THE CAINE MUTINY – Max Steiner

July 17, 2017 Leave a comment

MOVIE MUSIC UK CLASSICS

Original Review by Craig Lysy

Producer Stanley Kramer of Columbia Pictures found inspiration for a compelling military drama within the pages of Herman Wouk’s 1951 novel, “The Caine Mutiny”. He purchased the film rights and tasked Edward Dmytryk with directing, and Wouk to write the screenplay. All did not begin well as controversy arose regarding the script. Dmytryk was dissatisfied with Wouk’s effort, which would have required a ten-hour film, so he relieved him and hired veteran writer Stanley Roberts. While Roberts was successful in his mission, he resigned when further cuts were ordered to keep the film’s running time under two hours. As such Michael Blankfort was brought in and cut 50 pages from the script, to achieve its final incarnation. More problems arose, as the navy was initially resistant to support the film due to its narrative of an unhinged Captain and mutiny aboard a US naval vessel. The final script however won over Naval command and ship resources were dedicated to the film. There was more controversy to come as casting also got off on the wrong foot. Columbia President Harry Cohn leveraged Humphrey Bogart’s desire for the lead role of Captain Queeg to reduce his customary $200,000 salary, which caused the actor great consternation and bitterness. In the end he accepted the role and provided one of the finest acting performances of his career. He would be supported by a fine cast, which included; Jose Ferrer as Lieutenant Barney Greenwald, Van Johnson as Lieutenant Steve Maryk, Fred McMurray as Lieutenant Tom Keefer, Robert Francis as Ensign Willie Keith, Tom Tully as Lieutenant Commander William De Vriess, May Wynn as May Wynn, and E. G. Marshall as Prosecutor Lieutenant Commander John Challee. Read more…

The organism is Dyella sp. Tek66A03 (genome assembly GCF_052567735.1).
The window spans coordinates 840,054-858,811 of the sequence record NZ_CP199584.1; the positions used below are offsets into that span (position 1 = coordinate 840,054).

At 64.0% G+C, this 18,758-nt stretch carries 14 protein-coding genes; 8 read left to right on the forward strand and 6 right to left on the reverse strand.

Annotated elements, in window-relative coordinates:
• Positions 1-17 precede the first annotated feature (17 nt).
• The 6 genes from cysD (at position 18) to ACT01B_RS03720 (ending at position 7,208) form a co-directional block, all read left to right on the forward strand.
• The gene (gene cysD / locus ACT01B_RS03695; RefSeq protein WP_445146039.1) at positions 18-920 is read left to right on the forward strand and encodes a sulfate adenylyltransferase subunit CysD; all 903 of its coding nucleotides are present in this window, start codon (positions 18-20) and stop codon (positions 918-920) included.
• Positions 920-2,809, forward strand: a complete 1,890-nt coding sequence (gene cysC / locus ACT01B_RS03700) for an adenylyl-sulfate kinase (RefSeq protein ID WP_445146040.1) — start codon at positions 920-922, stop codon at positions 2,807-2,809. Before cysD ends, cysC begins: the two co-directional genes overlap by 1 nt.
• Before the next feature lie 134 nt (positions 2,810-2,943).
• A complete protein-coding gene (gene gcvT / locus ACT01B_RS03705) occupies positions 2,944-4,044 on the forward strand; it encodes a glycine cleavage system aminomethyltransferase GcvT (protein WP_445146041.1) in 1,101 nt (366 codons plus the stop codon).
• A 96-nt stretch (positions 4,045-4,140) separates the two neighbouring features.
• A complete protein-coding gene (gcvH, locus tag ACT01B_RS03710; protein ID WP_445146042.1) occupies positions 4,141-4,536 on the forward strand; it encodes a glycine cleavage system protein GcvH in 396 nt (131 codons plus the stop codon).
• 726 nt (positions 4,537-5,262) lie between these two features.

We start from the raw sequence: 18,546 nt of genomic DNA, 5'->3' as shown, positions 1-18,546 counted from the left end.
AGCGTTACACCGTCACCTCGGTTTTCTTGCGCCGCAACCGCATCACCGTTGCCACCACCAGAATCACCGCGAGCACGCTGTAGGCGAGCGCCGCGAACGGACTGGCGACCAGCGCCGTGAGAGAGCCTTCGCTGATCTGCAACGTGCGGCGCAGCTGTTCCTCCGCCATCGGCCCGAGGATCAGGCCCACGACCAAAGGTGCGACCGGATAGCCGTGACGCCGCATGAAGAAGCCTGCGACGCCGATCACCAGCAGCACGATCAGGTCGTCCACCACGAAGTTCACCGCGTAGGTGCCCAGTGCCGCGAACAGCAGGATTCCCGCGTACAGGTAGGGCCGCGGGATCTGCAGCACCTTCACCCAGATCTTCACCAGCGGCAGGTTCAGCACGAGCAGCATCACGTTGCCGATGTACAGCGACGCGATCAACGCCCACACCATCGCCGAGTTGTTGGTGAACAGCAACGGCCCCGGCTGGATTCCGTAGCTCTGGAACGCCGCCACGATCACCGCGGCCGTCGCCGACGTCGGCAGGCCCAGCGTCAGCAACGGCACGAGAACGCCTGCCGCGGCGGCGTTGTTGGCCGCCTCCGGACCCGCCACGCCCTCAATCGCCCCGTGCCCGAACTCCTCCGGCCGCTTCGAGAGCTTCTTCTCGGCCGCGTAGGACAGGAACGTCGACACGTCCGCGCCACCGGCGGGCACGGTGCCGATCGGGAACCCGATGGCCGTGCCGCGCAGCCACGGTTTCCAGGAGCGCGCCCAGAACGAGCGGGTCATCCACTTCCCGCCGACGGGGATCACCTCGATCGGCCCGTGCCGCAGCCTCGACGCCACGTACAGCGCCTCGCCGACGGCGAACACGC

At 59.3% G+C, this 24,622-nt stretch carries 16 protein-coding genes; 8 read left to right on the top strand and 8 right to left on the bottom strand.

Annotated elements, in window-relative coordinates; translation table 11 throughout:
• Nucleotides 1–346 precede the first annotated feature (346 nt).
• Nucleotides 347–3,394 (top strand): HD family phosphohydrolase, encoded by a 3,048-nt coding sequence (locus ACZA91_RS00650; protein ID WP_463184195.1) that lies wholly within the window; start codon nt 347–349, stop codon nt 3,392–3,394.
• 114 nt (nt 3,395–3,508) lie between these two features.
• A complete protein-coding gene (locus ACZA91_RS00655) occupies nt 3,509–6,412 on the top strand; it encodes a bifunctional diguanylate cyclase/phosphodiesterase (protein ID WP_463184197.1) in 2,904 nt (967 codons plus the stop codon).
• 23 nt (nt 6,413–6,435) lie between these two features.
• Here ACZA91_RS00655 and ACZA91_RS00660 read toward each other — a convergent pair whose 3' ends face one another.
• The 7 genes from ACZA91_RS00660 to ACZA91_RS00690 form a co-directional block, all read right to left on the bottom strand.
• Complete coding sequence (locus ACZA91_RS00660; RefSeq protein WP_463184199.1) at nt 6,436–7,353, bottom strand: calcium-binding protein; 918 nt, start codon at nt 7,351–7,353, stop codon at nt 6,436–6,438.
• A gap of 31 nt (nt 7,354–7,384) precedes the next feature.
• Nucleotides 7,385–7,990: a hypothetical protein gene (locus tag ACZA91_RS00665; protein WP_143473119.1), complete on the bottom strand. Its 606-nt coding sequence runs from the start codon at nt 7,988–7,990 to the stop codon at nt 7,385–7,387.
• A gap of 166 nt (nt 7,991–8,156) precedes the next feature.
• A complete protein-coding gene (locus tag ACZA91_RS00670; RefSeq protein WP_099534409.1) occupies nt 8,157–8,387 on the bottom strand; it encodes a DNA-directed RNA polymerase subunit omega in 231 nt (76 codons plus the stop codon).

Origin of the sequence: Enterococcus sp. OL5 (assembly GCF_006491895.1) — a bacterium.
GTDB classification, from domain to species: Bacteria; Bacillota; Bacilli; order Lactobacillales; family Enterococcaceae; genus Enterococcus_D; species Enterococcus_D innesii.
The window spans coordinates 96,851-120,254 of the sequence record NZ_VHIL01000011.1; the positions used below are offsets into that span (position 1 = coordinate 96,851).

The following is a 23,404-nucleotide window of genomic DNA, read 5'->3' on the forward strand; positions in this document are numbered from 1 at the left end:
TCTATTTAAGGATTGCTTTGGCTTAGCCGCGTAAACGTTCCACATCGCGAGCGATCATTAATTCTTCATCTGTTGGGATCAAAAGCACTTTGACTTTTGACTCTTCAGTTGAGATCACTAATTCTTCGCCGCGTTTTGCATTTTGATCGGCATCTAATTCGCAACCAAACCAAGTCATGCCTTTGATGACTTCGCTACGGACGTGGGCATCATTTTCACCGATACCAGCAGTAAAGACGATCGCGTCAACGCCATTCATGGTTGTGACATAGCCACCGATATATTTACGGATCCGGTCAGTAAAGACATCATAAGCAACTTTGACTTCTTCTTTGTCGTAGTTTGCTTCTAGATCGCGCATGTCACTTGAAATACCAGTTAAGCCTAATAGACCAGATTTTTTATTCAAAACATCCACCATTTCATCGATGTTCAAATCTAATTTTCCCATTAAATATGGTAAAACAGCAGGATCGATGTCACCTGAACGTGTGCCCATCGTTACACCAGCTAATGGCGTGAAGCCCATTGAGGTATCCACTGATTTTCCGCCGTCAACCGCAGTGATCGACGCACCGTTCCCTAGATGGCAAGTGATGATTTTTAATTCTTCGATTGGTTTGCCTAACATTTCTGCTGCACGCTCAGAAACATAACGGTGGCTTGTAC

THE SEARCHERS – Max Steiner

June 19, 2017 1 comment

MOVIE MUSIC UK CLASSICS

Original Review by Craig Lysy

Renowned director John Ford had long been recognized as a master of the Western genre with successes, which included Stagecoach (1939), My Darling Clementine (1946), Fort Apache (1948) and Wagon Master (1950). He came upon a novel The Searchers (1954) by Alan Le May that he believed offered a powerful narrative, which needed to be brought to the big screen. Warner Brothers Studio approved the project, purchased the film rights and tasked Ford with bringing his vision to fruition. Frank Nugent was hired to write the screenplay and Ford assembled a stellar cast, which included; John Wayne as Ethan Edwards, Jeffrey Hunter as Martin Pawley, Vera Miles as Laurie Jorgensen, Ward Bond as Reverend Captain Samuel Clayton, Natalie Woods as Debbie Edwards and Henry Brandon as Scar. The story was set in Texas and inspired by a real life event, the 1836 kidnapping of Cynthia Ann Parker by Comanche Indians. She would spend twenty-four years of her life among them, bearing and raising three sons with her Comanche husband. Read more…